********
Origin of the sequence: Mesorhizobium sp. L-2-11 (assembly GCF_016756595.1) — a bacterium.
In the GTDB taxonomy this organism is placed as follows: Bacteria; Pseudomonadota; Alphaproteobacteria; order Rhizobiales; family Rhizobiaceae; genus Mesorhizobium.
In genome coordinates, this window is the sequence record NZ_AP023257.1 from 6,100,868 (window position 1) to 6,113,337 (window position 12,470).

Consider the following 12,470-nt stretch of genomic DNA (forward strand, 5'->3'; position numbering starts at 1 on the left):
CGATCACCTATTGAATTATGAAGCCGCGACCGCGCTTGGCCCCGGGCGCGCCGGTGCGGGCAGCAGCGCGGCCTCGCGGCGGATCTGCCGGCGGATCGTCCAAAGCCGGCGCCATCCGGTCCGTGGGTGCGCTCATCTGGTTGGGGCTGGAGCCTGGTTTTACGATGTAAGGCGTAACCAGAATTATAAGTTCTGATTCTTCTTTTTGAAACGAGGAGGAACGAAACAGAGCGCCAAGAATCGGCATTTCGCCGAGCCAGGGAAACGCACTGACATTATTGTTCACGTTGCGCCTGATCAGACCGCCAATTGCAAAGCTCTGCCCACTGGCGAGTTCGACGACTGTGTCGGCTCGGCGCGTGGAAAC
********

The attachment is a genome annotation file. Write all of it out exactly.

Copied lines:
Origin of the sequence: Mesorhizobium sp. L-2-11 (assembly GCF_016756595.1) — a bacterium.
In the GTDB taxonomy this organism is placed as follows: Bacteria; Pseudomonadota; Alphaproteobacteria; order Rhizobiales; family Rhizobiaceae; genus Mesorhizobium.
In genome coordinates, this window is the sequence record NZ_AP023257.1 from 6,100,868 (window position 1) to 6,113,337 (window position 12,470).

Consider the following 12,470-nt stretch of genomic DNA (forward strand, 5'->3'; position numbering starts at 1 on the left):
CGATCACCTATTGAATTATGAAGCCGCGACCGCGCTTGGCCCCGGGCGCGCCGGTGCGGGCAGCAGCGCGGCCTCGCGGCGGATCTGCCGGCGGATCGTCCAAAGCCGGCGCCATCCGGTCCGTGGGTGCGCTCATCTGGTTGGGGCTGGAGCCTGGTTTTACGATGTAAGGCGTAACCAGAATTATAAGTTCTGATTCTTCTTTTTGAAACGAGGAGGAACGAAACAGAGCGCCAAGAATCGGCATTTCGCCGAGCCAGGGAAACGCACTGACATTATTGTTCACGTTGCGCCTGATCAGACCGCCAATTGCAAAGCTCTGCCCACTGGCGAGTTCGACGACTGTGTCGGCTCGGCGCGTGGAAAC